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Harmonic wave equation

  1. Jan 2, 2012 #1
    the harmonic wave equation is given by y(x,t)=Rsin{2[itex]\pi[/itex]/[itex]\lambda[/itex](vx-t)+[itex]\phi[/itex]}
    where R is amplitude
    [itex]\lambda[/itex]is wavelength
    v is velo of wave
    [itex]\phi[/itex] is initial phase.
    Could you please tell as well as explain me what are the parameters x and t where there in units of length and time respectively.
  2. jcsd
  3. Jan 2, 2012 #2

    Philip Wood

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    Gold Member

    x is distance from source, and t is time. (vx-t) is therefore dimensionally inhomogeneous and meaningless. It should be (x - vt). Otherwise your equation is correct, assuming you intend (x - vt) to be on the top line.

    If you need to know more, just ask; plenty of people on this forum can help.
    Last edited: Jan 2, 2012
  4. Jan 2, 2012 #3
    Hello anigeo, it is a little difficult to puzzle out your exact question, but here is my answer to what I think you mean.

    Strictly your equation is not 'the wave equation' (harmonic or otherwise) but one solution to it.

    The wave equation is a differential equation which connects the variation of distance and time for some property of interest so that the solution functions to this differential equation repeat themselves regularly in space and time. Your equation is such a solution function.
    Don't worry about this if you are not familiar with differential equations.

    Now what you haven't asked is 'what is y?' in your equation.

    y is the displacement of an oscillating particle of the wave. We usually take this in a direction perpendicular to the distance from some reference point and measure distance as the x variable.

    Remembering that x and t are independent variables, each of which affect the value of y we obtain an equation such as yours with

    y(x,t)= a function of x and t.

    In order to handle this your equation tells us that if we keep either x constant and vary t or; t constant and vary x we obtain a sine curve.

    So we can either stand in one place (x constant) and watch the wave particles going up and down in the y direction in a sine wave.


    We can survey the wave at any instant (t constant) and see a sine wave of particle displacements as we look along the x direction.

    does this help?

    Oh and Philip is quite correct to spot your typographical error - it should indeed be (x-vt)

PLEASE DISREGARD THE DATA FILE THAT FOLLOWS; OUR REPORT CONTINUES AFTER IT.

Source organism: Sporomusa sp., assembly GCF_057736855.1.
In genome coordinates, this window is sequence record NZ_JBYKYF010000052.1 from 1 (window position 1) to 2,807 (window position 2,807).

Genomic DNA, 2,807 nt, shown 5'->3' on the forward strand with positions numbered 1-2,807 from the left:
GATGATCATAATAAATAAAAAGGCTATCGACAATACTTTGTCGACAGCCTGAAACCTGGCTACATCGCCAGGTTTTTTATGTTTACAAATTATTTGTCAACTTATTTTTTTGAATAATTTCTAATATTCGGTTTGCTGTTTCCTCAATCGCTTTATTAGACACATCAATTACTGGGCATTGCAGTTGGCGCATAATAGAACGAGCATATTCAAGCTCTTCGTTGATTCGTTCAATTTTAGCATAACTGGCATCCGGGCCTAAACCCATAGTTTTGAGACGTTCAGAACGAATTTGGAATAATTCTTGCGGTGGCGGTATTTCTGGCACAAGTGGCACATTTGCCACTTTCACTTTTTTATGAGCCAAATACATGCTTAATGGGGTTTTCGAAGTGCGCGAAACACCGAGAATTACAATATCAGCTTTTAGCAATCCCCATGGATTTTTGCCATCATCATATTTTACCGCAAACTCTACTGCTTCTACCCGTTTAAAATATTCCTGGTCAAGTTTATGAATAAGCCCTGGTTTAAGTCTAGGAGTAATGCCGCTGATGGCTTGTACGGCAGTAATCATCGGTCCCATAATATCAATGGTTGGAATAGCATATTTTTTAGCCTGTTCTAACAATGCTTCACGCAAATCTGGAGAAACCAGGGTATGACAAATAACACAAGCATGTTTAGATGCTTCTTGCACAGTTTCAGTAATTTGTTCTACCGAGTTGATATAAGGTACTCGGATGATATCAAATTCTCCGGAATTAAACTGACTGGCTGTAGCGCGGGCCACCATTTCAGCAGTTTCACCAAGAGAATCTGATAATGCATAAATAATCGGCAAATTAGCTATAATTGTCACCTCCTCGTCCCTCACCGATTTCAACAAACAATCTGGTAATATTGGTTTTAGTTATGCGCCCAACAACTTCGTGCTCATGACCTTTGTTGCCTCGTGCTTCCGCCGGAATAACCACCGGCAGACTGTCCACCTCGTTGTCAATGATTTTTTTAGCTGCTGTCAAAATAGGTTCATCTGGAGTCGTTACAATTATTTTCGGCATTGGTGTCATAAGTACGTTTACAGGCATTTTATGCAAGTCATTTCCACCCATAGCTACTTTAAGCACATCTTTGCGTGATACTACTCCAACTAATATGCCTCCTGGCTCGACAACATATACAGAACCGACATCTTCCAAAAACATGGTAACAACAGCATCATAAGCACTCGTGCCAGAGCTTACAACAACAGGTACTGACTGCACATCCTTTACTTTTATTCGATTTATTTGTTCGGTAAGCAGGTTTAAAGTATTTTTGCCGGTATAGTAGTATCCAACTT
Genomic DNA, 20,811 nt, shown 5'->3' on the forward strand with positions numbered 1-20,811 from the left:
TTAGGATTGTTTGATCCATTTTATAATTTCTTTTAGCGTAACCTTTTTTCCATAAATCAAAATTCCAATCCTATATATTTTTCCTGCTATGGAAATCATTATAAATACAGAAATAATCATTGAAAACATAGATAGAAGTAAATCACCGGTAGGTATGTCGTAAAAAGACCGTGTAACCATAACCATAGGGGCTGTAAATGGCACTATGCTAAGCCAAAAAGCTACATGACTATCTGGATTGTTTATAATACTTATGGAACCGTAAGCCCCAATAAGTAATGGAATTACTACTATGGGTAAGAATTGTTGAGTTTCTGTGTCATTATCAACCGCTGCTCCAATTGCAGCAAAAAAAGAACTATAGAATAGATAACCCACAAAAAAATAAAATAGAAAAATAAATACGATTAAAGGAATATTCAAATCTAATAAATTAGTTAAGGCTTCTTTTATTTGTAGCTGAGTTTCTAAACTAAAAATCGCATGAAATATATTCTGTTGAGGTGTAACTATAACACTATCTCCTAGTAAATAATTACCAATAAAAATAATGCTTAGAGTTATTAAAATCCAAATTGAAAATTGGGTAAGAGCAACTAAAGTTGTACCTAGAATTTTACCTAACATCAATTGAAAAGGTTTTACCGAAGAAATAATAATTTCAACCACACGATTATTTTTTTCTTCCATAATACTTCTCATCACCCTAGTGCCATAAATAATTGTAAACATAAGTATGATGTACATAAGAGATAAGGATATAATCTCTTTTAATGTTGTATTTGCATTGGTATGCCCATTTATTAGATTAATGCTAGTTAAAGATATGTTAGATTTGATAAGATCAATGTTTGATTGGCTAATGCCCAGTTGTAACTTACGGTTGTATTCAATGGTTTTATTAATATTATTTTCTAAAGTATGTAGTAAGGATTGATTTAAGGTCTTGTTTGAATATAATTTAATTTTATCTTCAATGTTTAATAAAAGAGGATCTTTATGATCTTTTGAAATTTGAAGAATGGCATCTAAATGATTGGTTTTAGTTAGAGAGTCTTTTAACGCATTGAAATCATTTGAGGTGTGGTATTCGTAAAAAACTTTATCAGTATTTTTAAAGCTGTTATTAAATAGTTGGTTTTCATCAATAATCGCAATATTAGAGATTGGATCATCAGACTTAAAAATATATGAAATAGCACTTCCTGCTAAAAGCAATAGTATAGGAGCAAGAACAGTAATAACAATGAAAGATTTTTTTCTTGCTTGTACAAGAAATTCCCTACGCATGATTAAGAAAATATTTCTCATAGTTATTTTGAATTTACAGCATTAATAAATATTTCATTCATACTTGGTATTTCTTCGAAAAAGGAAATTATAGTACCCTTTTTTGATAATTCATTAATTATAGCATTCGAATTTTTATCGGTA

Last edited: Jan 2, 2012
  5. Jan 2, 2012 #4
    ya sorry it was vt-x
  6. Jan 2, 2012 #5
    ya thanx.
    but could you please tell me what does x physically mean?the dist of what from the source
  7. Jan 2, 2012 #6
    I said nothing about a source, just a reference point.

    Take a rope.
    Tie one end and snake the other end up and down to generate sine waves along the rope.

    What is happening?

    At any instant you can see a series of peaks and troughs along the rope. x is distance along the rope, measured say from one end (either will do). The important point is that you are measuring all the way down the rope at the same instant.
    Of course the wavelength is the distance between two successive peaks.

    Similarly as the peaks travel down the rope, if we watch one particular point (say the middle) we can watch the peak approaching, passing and changing to a trough. That is at the point x=xhalfway the rope particles go up and down as a sine wave as time passes.

    In this case the period is the distance along the time axis between successive peaks. That is the time interval between successive peaks passing out given point. Of course the frequency is the reciprocal of the period.

    If you like a 'wave' is actually two sine curves, one on a distance axis and one on a time axis.
    Last edited: Jan 2, 2012
  8. Jan 2, 2012 #7

    Philip Wood

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    Studiot has considered the important cases of the 'snapshot': the variation of y with x at one instant (one particular time), and the single particle oscillation: the variation of y with t for a particular value of x.

    One more instructive case is the value of y for particles at different distances, x, from the reference point, such that x = vt. So we consider particles with successively different x-values. Since (x-vt) is always zero for particles selected in this way, the argument of the sine is constant at points whose x value is given by x=vt. So points of constant phase move according to x=vt. So v is the (phase) velocity of the wave.
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